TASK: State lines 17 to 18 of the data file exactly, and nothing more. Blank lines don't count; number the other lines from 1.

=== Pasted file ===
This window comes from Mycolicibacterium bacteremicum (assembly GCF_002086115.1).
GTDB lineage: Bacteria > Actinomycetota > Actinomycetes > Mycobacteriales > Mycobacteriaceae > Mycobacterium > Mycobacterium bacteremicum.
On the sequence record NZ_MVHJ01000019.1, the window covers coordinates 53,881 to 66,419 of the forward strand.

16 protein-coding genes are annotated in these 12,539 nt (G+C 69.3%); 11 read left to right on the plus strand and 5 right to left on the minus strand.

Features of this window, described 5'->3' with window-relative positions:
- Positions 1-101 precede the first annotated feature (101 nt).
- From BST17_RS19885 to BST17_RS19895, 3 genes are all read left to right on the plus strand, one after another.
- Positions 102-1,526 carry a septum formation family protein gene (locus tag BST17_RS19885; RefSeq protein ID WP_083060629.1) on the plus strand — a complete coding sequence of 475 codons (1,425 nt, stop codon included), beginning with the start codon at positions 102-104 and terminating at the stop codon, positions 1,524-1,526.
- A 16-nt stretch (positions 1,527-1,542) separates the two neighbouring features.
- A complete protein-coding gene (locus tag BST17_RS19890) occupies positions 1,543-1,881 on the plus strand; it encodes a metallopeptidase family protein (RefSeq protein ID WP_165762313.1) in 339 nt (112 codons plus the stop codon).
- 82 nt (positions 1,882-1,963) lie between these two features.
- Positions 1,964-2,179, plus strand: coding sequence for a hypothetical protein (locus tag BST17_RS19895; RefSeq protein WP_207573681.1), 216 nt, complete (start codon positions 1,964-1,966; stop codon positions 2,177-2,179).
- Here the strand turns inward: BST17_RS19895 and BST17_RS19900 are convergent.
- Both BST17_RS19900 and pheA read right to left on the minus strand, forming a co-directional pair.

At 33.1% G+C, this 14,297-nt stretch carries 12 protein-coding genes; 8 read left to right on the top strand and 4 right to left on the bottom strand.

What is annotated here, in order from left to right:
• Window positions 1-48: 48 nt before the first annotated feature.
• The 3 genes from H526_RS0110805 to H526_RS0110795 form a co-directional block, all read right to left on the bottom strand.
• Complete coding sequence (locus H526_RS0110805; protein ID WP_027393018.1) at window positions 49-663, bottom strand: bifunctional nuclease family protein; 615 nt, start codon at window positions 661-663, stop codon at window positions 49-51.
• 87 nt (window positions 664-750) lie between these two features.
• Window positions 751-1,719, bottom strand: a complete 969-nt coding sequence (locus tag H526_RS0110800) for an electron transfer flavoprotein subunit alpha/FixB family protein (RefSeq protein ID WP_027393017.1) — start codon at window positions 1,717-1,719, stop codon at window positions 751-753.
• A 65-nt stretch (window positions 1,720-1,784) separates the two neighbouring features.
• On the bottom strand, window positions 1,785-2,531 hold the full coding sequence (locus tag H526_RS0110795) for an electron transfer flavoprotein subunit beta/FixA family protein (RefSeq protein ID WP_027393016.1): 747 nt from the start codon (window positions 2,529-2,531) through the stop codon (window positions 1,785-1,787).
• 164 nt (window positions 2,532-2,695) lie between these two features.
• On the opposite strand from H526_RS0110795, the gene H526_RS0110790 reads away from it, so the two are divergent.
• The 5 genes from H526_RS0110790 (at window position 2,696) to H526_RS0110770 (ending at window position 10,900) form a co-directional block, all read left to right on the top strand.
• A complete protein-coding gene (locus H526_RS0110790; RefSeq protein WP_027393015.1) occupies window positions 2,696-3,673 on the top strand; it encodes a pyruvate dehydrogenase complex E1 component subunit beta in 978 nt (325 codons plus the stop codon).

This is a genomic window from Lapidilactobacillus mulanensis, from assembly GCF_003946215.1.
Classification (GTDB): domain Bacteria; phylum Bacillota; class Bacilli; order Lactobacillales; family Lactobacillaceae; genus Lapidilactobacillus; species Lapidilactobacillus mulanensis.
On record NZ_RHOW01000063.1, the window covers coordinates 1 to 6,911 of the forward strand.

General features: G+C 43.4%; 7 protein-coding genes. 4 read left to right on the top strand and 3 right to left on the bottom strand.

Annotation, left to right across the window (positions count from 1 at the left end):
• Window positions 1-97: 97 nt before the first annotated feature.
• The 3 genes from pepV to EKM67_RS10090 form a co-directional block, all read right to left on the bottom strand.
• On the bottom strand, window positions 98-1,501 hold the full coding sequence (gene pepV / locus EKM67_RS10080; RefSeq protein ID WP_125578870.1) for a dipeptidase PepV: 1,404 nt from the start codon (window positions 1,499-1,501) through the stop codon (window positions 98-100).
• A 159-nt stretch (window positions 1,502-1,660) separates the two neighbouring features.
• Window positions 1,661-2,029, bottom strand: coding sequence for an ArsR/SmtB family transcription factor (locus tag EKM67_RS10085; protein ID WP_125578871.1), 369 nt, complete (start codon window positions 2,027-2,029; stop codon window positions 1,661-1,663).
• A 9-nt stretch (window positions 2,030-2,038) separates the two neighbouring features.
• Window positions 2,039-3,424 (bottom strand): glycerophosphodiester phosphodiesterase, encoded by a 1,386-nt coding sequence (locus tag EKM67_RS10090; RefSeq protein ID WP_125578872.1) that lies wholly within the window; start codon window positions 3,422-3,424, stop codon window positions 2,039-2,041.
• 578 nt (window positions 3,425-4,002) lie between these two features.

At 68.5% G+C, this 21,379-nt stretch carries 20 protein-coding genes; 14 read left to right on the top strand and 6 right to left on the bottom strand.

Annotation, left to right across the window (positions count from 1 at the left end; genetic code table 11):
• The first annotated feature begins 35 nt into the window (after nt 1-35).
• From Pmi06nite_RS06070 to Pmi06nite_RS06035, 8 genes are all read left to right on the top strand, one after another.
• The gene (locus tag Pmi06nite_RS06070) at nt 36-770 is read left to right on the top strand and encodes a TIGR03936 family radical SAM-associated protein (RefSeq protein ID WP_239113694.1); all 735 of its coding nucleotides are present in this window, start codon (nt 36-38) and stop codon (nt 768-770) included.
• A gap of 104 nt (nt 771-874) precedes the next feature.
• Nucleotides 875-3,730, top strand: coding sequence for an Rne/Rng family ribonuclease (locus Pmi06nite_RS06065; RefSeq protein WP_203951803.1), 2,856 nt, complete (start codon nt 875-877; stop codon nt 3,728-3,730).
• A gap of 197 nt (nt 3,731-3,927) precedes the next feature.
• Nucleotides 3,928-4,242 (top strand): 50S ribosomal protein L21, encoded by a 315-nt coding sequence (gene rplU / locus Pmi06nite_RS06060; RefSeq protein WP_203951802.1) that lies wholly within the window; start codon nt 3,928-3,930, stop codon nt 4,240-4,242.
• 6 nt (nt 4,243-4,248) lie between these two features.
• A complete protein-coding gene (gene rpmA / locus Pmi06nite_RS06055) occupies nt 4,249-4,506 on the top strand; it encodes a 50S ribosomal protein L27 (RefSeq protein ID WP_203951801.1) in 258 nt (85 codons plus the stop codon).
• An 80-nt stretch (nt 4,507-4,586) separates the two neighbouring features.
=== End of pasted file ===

• Window positions 1-48: 48 nt before the first annotated feature.
• The 3 genes from H526_RS0110805 to H526_RS0110795 form a co-directional block, all read right to left on the bottom strand.